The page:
Evaluatiing the Pros and Cons of the Balsillie Offer
While I predicted changes would come to the NHL, probably starting in this coming off-season, I did not envision things happening this quickly. First there was New York Islanders' owner Charles Wang publicly regretting his purchase and now comes Jim Balsillie rearing his relocation head again.
I knew that Phoenix was in the worst shape of all the money-losing NHL franchises and predicted that if there was to be relocation/contraction, this would be the franchise to go first.
You could tell this was coming as early as the All Star game when Gary Bettman was forced to publicly admit that Phoenix needed capital to survive.
The second indicator was at the NHL trade deadline when the Coyotes held a "fire sale" of all their top players even though they were still in contention for a playoff position.
And with these developments, you could sense Jim Balsillie just sitting there waiting for the explosion to occur.
So what are the pros and cons of the Balsillie offer?
First I'll take the Bettman/Governors' side.
1. Balsillie is unpopular with both Bettman and the governors. He comes on like a pushy house-buyer to a seller and hopes to bash his way into the league.
2. Since his earlier rebuffs, Balsillie has tried to enter the league by showing up its shabbier side. He has become the fount-head of anyone who wants to see the NHL as anti-Canadian.
3. The NHL has "ways/rules" of shifting a franchise. Ballsillie has ignored them.
4. By moving a team to Canada, it hurts Bettman's chances of getting a lucrative American tv contract. It is an open admission that hockey is a failure in the United States and should not be counted as a "big four" sport.
5. It means getting a franchise at the expense of another city. Canadians may dismiss it, but Phoenix does have some fans (One is one of my fans). It is certainly preferable that everybody gets a team to cheer for including both Hamilton and Phoenix.
At least this offer is based on the fact that Phoenix has been losing money for several years and not like the recent, crass, Los Angeles NFL franchise attempt where the prospective owner has said he will not build a stadium unless he can take an established team away from its city even if it is making money there.
But Phoenix is in a tight spot and has been receiving bailout money for years from the NHL and ugly financial facts may force a move despite the loyalty of what fans it has.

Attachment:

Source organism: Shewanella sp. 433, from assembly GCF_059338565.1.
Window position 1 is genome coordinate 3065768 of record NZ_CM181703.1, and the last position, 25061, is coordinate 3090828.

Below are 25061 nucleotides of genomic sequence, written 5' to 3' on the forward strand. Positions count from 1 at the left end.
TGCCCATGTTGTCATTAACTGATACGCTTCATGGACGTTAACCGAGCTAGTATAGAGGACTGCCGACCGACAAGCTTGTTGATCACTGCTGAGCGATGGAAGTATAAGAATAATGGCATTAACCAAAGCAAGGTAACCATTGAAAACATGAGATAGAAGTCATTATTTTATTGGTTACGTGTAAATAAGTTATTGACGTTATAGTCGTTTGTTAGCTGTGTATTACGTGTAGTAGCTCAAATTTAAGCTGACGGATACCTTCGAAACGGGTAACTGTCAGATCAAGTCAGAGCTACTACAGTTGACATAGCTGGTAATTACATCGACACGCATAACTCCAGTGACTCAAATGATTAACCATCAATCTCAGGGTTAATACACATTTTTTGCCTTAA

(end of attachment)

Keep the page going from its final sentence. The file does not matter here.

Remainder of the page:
6. There may yet be a buyer who will appear and commit to Phoenix and turn the franchise around.
7. Much of Phoenix's woes comes from the poor teams they have iced. A decent team might lure fans and turn the franchise around like what has happened in St. Louis, Columbus, Carolina, and Tampa Bay. But if the franchise is shifted, nobody will know if the market was viable.
8. Shifting a franchise that Bettman has helped relocate will be a personal humiliation that he wants to avoid. Any other positive alternative is better in his eyes.
9. As in the past, established Canadian teams don't like sharing Canadian tv money with new franchises. Quebec, Winnipeg, and Edmonton were kept out of the NHL for several years when the WHA tried to merge itself with the NHL. So much for Canadian patriotism...
10. The NHL has hung a territorial issue over the head of Hamilton. Toronto does not want to share the southern Ontario market with another team. And Buffalo claims its very existence is at stake if Hamilton gets a franchise.
11. Hamilton is a small market city compared to Phoenix.
And now the Balsillie side...
1. Hamilton may be a small city but the surrounding area has nearly 7 million people.
2. Hamilton already has an adequate small-size NHL arena built, holding over 17,000 seats, and $50 million has been pledged to upgrade it to NHL standards. A team could start playing there immediately.
3. There is a huge, established fan base in southern Ontario. While Toronto would be hurt a bit, there is plenty of room for a second southern Ontario city. Perhaps even a third or fourth franchise like Kitchener, London, or Oshawa as well.
4. Buffalo's peril is an exaggeration. In an article I wrote about that subject, I estimated that if Buffalo confined its market to Northern New York State from Syracuse to Erie Pennsylvania and to the northern shore of Lake Erie, in Ontario, it still would have a market of 3-4 million people.
5. Both Buffalo and Toronto will receive compensation from Balsillie.
6. A franchise will be shifted from a money-losing situation to a guaranteed money-maker. It has been estimated that a Hamilton franchise would be the third most valuable in the NHL behind only Toronto and the New York Rangers.
7. Phoenix has several negative factors that discourage buyers from keeping it there. These include few fans, low ticket base, and a bad lease.
8. Balsillie is in for the long-term and has vast resources to keep a franchise going in a lucrative market.